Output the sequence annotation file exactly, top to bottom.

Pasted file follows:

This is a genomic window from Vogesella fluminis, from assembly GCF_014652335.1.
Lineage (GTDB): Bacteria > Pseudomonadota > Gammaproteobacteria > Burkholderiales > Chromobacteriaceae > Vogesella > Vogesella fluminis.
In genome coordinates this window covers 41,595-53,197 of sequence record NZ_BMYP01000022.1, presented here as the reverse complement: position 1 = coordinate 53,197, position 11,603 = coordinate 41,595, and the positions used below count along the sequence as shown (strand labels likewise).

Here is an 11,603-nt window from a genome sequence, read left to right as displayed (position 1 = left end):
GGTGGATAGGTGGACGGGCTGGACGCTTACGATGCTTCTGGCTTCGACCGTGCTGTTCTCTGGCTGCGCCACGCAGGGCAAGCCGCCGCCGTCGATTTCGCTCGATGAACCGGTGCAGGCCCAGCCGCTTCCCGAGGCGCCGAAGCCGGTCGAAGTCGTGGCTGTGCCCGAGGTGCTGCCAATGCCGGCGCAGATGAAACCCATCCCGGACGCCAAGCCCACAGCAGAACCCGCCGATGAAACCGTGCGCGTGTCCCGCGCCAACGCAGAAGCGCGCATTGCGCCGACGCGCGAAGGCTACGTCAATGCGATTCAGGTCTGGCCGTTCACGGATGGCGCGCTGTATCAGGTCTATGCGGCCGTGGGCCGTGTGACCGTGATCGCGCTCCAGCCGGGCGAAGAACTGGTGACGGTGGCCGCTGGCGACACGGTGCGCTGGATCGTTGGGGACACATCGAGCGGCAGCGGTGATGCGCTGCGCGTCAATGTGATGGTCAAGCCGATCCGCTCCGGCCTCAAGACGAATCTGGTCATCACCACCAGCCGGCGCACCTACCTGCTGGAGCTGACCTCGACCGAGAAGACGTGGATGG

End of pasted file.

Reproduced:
This is a genomic window from Vogesella fluminis, from assembly GCF_014652335.1.
Lineage (GTDB): Bacteria > Pseudomonadota > Gammaproteobacteria > Burkholderiales > Chromobacteriaceae > Vogesella > Vogesella fluminis.
In genome coordinates this window covers 41,595-53,197 of sequence record NZ_BMYP01000022.1, presented here as the reverse complement: position 1 = coordinate 53,197, position 11,603 = coordinate 41,595, and the positions used below count along the sequence as shown (strand labels likewise).

Here is an 11,603-nt window from a genome sequence, read left to right as displayed (position 1 = left end):
GGTGGATAGGTGGACGGGCTGGACGCTTACGATGCTTCTGGCTTCGACCGTGCTGTTCTCTGGCTGCGCCACGCAGGGCAAGCCGCCGCCGTCGATTTCGCTCGATGAACCGGTGCAGGCCCAGCCGCTTCCCGAGGCGCCGAAGCCGGTCGAAGTCGTGGCTGTGCCCGAGGTGCTGCCAATGCCGGCGCAGATGAAACCCATCCCGGACGCCAAGCCCACAGCAGAACCCGCCGATGAAACCGTGCGCGTGTCCCGCGCCAACGCAGAAGCGCGCATTGCGCCGACGCGCGAAGGCTACGTCAATGCGATTCAGGTCTGGCCGTTCACGGATGGCGCGCTGTATCAGGTCTATGCGGCCGTGGGCCGTGTGACCGTGATCGCGCTCCAGCCGGGCGAAGAACTGGTGACGGTGGCCGCTGGCGACACGGTGCGCTGGATCGTTGGGGACACATCGAGCGGCAGCGGTGATGCGCTGCGCGTCAATGTGATGGTCAAGCCGATCCGCTCCGGCCTCAAGACGAATCTGGTCATCACCACCAGCCGGCGCACCTACCTGCTGGAGCTGACCTCGACCGAGAAGACGTGGATGG